Who Has the Keys to Your Car? How Emotions Matter to Learning
Last week we were fortunate to have Executive Coach, Janine Stratford, come to speak to parents about emotional intelligence. Here are some of things she covered.
“Imagine you are driving a car. Only one person can drive a car safely at a time. As soon as we say to someone ‘you are making me mad’ or ‘if only I’d had better teachers, I’d be more successful in life’; it’s like giving the keys of our car to someone else. When I drive my car, I accept responsibility for my direction, my speed and my awareness. I’m also the one who turns on the engine. So who has the keys to my car? Me!”
Having the keys to your car at all times means developing emotional intelligence:
Self-awareness: the ability to recognise and understand your moods, emotions and drivers as well as their effect on others.
Self-regulation: the ability to control and redirect disruptive impulses and moods (impulse control).
Motivation: a passion for work for reasons that go beyond money or status (persistence, perseverance).
Empathy: the ability to recognise and understand the emotional make up of other people.
Social skill: proficiency in managing relationships and building networks.
“How you feel and behave is mostly determined by the way you think, not by the things that happen to you or by the action of others.” (Author unknown)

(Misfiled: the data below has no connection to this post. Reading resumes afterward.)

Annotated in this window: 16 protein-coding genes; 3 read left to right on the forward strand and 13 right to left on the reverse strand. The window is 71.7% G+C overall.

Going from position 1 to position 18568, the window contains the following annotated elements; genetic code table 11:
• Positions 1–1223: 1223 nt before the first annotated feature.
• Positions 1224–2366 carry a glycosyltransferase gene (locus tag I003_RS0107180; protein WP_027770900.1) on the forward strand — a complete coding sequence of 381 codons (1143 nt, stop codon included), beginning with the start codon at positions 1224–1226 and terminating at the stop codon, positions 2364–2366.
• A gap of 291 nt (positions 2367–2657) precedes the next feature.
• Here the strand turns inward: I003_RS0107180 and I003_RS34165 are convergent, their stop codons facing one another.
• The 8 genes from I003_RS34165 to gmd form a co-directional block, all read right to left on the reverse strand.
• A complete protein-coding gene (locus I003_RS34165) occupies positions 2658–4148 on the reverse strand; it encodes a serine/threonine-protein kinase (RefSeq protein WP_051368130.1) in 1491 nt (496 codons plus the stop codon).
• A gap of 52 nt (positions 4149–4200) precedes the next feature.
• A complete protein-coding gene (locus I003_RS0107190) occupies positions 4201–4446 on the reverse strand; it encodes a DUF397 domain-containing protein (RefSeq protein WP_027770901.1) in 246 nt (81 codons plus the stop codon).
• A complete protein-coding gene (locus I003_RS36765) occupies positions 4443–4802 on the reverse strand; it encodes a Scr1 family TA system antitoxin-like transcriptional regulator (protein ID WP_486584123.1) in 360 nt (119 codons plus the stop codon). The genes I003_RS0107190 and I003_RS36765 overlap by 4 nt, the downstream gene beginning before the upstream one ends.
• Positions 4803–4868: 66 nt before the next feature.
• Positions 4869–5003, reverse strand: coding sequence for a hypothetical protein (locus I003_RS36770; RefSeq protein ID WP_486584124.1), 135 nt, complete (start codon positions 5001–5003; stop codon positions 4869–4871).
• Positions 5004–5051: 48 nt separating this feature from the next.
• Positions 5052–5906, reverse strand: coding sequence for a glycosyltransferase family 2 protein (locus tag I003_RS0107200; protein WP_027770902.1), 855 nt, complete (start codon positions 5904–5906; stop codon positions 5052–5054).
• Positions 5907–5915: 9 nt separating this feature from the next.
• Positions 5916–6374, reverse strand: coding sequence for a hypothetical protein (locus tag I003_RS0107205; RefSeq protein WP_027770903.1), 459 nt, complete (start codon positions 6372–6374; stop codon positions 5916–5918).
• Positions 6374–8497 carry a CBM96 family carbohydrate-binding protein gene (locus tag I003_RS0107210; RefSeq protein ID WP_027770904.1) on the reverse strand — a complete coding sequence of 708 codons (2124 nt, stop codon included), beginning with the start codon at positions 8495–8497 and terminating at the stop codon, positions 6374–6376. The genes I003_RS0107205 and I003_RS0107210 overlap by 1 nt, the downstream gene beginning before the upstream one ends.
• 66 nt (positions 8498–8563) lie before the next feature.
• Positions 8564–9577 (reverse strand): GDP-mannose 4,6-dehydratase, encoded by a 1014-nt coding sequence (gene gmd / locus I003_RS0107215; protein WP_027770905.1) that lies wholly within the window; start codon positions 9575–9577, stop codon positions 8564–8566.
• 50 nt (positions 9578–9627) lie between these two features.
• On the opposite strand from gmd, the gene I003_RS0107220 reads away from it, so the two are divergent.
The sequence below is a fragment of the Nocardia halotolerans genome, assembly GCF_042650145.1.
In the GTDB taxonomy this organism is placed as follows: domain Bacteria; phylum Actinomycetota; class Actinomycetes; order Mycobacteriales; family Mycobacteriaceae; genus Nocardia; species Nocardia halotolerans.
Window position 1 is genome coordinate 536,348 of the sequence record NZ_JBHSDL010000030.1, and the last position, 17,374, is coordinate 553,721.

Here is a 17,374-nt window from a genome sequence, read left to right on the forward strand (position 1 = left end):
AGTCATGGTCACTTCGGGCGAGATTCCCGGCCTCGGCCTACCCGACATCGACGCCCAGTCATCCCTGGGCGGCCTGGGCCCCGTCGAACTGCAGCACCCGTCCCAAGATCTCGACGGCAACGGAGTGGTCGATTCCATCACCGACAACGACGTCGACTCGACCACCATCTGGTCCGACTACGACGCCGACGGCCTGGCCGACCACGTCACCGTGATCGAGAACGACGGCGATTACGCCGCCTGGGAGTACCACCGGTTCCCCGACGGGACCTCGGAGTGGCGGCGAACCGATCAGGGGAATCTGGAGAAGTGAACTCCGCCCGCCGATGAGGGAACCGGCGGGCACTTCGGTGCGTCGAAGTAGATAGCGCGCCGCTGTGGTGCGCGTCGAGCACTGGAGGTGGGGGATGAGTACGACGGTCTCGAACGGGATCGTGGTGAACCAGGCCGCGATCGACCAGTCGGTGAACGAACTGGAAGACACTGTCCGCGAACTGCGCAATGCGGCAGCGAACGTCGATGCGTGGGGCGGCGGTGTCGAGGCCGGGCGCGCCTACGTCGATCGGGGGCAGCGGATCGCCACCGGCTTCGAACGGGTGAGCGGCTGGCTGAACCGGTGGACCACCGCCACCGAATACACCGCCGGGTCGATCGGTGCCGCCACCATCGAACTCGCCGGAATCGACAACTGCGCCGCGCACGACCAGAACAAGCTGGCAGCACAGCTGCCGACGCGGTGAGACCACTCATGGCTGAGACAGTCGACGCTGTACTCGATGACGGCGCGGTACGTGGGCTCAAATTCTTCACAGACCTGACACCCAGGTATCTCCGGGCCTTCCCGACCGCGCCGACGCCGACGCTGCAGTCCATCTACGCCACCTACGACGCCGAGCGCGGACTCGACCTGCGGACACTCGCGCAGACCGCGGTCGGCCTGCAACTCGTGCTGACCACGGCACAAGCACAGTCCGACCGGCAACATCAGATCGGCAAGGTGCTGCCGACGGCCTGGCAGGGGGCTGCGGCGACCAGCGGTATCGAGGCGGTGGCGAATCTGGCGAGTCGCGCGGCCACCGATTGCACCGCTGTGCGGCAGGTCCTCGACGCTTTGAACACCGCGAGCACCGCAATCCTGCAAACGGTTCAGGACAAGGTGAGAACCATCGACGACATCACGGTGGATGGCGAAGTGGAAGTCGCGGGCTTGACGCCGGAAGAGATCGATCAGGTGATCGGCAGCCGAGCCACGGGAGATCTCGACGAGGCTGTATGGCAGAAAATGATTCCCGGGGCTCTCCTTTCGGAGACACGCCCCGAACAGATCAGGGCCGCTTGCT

5 ways to become a great emotional coach
1. Develop an awareness of your child’s emotions.
2. Recognise emotionally charged moments as an opportunity for intimate discussion.
3. Listen empathically and validate their feelings.
4. Help your child find words to label their feelings.
How to regulate your emotions
Thinking differently (cognitive strategies)
Use positive self-talk, challenge your thoughts and consider the evidence.
– What is the likelihood of this happening, or being true?
– What is the very worst that could happen?
– What would you do if the worst happened?
– Is there are more helpful way of thinking about it?
Doing differently (behavioural strategies)
– Go for a walk at lunch time.
– Sit quietly.
– Catch up with friends over lunch (and not talk about work).
– Sit up straight and stretch you back when you notice you are not focusing.
– Take 3 mindful breaths.
Reacting differently (mindful strategies)
– Accept the thoughts and feelings that make up the emotional experience rather than react to them or let them drive your behaviour. Notice it, Name it, Allow it.
– Use Mood Meter App to shift your feeling (RULER approach, Yale Centre for Emotional Intelligence)
– Design your best version of yourself (My Best Self, RULER Approach) and take yourself there (sometimes called the metamoment) when you need to change your behaviour and mood.
BE MINDFUL – and PAUSE
P = Pause for a moment and interrupt your ‘automatic pilot’.
A = Attend to the breath and locate the feeling of the breath in your body.
U = Use the outbreath to let go of any tension in the body.
S= Sense what is present: what you are thinking, feeling, hearing and seeing.
E = Engage again with your activities.